By Gabriel Reilly
Sunday 11/9/16 saw the 2nd edition of the Great Dublin Bike Ride 2016 which attracted just over 5000 cyclists from all over the country and abroad. This is part of this year’s European Week of Sport. The organizers have assured me that they're gonna ring Barry Rogers later this year to ensure the Lap of Louth and the GDBR are on different weekends!
Kick off was scheduled for 8am which meant early to bed. Anyway, myself, Sarah Fagan, Deirdre Armstrong and Sir Philip Kerley (due to his age and respected profile within the club, I've given him an honorary knighthood). Terry Woods, still fresh from the 180km SOSAD Lap of Louth opted for the 60km. We also bumped into Yvonne Cummins along the way. We began at 8.30 and good job too, as the weather was making the hairs on my legs stand with the cold! Not sure what Adrian Cleary would have done in that scenario, but that's a different tale! The sun may have been shining and the sky clear but the wind was, as usual, the enemy for the leisure cyclist.
Out past Clontarf, Howth, Portmarnock and the real suburbs of the capital we went and the pace was high due to the level, and by and large, the decent nature of the roads. Malahide on a day like this can take the breath away with the marinas in the harbour and the sun shining on a calm stretch of water. The locals were out in force too to give participants a cheer around the whole course. The fun stopped however around the 45k mark when we hit the “Wall at the Naul". A fair few who'd raced on suddenly began cycling through treacle at that stage. The hills continued through the Dublin and Meath countryside and through Garristown, Ballyboughal and beyond.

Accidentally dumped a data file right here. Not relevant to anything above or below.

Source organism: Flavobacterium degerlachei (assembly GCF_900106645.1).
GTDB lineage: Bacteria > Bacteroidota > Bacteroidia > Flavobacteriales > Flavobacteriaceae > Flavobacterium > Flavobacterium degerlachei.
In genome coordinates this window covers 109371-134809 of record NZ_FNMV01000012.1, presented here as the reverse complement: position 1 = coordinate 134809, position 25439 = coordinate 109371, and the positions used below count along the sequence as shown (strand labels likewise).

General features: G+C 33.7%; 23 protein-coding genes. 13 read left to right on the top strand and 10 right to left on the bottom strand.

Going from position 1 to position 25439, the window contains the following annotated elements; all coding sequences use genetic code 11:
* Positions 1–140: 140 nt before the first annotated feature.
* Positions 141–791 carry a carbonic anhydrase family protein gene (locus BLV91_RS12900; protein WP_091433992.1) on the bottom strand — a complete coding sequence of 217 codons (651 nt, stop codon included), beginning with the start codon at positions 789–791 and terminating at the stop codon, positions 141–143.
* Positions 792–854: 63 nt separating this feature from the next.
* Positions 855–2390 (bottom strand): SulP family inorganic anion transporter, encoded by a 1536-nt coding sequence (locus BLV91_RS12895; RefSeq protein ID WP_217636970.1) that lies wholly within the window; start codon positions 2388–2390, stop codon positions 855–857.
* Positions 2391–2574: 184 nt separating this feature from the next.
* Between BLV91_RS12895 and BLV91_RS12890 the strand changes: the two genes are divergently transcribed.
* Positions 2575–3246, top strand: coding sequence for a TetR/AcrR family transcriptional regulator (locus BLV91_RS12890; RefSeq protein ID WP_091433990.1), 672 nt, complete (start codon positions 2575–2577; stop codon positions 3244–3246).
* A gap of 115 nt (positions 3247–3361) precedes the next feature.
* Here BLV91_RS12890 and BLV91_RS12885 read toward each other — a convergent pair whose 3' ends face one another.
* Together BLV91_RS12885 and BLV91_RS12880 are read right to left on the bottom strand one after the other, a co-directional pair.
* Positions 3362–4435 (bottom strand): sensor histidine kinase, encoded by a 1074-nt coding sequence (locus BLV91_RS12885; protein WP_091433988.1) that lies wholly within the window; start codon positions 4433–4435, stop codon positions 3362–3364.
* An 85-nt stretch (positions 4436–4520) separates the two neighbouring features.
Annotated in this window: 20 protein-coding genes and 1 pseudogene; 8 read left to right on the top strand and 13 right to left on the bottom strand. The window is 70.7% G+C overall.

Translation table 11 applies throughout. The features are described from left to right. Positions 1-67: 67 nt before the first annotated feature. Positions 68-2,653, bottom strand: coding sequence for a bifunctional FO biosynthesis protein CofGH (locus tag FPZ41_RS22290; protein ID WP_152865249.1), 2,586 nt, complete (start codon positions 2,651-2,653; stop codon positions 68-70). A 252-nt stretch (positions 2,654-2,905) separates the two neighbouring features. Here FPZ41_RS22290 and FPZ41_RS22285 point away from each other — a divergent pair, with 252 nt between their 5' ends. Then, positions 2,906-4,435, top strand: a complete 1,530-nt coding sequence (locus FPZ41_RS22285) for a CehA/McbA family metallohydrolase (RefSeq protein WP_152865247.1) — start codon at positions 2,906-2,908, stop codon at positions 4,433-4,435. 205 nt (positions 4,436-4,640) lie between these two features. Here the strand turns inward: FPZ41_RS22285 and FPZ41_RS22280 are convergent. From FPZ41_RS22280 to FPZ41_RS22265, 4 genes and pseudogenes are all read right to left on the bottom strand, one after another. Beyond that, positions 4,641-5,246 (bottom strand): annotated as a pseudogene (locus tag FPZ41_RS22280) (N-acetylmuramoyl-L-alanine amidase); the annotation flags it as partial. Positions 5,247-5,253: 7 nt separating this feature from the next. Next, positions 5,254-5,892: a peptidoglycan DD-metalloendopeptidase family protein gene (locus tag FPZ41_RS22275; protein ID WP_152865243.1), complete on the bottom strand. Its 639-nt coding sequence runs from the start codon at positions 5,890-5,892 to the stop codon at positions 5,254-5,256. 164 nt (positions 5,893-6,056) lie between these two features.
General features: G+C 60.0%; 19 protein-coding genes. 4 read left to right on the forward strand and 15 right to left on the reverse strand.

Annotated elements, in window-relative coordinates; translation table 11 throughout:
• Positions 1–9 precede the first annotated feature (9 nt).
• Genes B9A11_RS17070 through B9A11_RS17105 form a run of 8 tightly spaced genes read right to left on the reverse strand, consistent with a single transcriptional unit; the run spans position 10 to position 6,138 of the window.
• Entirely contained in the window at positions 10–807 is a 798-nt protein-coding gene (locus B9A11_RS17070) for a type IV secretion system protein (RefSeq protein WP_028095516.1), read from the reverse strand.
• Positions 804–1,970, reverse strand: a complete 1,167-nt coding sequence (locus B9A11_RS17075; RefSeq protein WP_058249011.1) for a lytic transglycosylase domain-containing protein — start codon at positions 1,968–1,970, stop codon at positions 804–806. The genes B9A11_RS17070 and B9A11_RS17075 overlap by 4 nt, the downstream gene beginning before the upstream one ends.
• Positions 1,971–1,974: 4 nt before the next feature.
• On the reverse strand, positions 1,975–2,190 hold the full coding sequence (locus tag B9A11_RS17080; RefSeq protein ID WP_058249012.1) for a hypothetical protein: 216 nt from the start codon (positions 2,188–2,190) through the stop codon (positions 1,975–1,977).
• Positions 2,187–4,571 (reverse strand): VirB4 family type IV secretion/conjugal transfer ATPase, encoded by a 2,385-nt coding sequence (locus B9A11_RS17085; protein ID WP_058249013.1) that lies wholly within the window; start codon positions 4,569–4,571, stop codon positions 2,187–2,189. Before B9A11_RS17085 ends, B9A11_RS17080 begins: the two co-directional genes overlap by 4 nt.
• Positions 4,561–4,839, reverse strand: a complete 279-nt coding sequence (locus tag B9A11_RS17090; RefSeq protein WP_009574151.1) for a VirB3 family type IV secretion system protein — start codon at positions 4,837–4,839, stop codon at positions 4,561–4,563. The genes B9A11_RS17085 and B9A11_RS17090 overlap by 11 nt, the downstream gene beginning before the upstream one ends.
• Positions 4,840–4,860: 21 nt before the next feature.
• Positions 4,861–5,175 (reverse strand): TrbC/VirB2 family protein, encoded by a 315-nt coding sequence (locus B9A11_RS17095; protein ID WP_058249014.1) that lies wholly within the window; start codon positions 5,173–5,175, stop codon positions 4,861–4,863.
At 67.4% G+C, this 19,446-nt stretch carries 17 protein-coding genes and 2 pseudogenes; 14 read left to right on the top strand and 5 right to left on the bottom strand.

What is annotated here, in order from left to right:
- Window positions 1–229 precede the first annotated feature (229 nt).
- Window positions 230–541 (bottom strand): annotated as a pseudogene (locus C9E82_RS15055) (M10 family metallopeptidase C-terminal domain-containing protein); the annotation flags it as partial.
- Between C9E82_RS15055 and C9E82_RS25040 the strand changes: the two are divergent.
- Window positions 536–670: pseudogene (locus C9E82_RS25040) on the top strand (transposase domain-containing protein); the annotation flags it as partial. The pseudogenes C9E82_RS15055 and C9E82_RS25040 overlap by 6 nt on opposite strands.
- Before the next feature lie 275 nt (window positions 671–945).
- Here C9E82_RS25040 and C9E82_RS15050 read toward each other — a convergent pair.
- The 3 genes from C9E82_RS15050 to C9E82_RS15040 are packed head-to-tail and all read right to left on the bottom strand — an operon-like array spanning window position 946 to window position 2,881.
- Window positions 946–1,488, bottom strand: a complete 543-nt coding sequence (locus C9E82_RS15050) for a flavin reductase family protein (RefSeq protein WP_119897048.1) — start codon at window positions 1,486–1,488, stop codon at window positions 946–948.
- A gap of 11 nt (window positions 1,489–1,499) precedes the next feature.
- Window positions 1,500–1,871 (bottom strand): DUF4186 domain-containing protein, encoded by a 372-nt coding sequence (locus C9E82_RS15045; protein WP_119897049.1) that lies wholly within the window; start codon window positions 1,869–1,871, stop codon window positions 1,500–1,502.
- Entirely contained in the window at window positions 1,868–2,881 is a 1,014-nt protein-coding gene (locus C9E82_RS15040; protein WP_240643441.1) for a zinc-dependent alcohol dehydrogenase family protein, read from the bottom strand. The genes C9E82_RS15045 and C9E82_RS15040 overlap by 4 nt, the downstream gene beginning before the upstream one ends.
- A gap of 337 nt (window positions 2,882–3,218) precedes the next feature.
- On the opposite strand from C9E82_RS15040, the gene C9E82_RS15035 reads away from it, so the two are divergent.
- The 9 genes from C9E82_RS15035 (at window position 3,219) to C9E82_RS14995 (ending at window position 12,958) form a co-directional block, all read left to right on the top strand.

At the 60k mark, those who had opted for the shorter spin branched off, but the fun was only starting at that stage! The hills may have ebbed away at the 65-70k mark but the gods were in no mood to let us have it easy as the wind became gale force in our faces (how come gales are rarely with you ?). Amazing how, knowing you're in the last 20k, the spirits get lifted and the pace takes an even greater turn upwards. A big event like this means it’s easy to get into a group and assist each other and a group of lads from Trim CC and myself worked to the finish through Blanchardstown, Tolka Valley, Finglas, Cabra and down through the Quays to the finish. Medal around the neck, it was pasta time laid on by the organizers and very welcome it was at that stage. All in all a great event and one well worth checking out in 2017. All got home safely and in one piece and that's the main thing.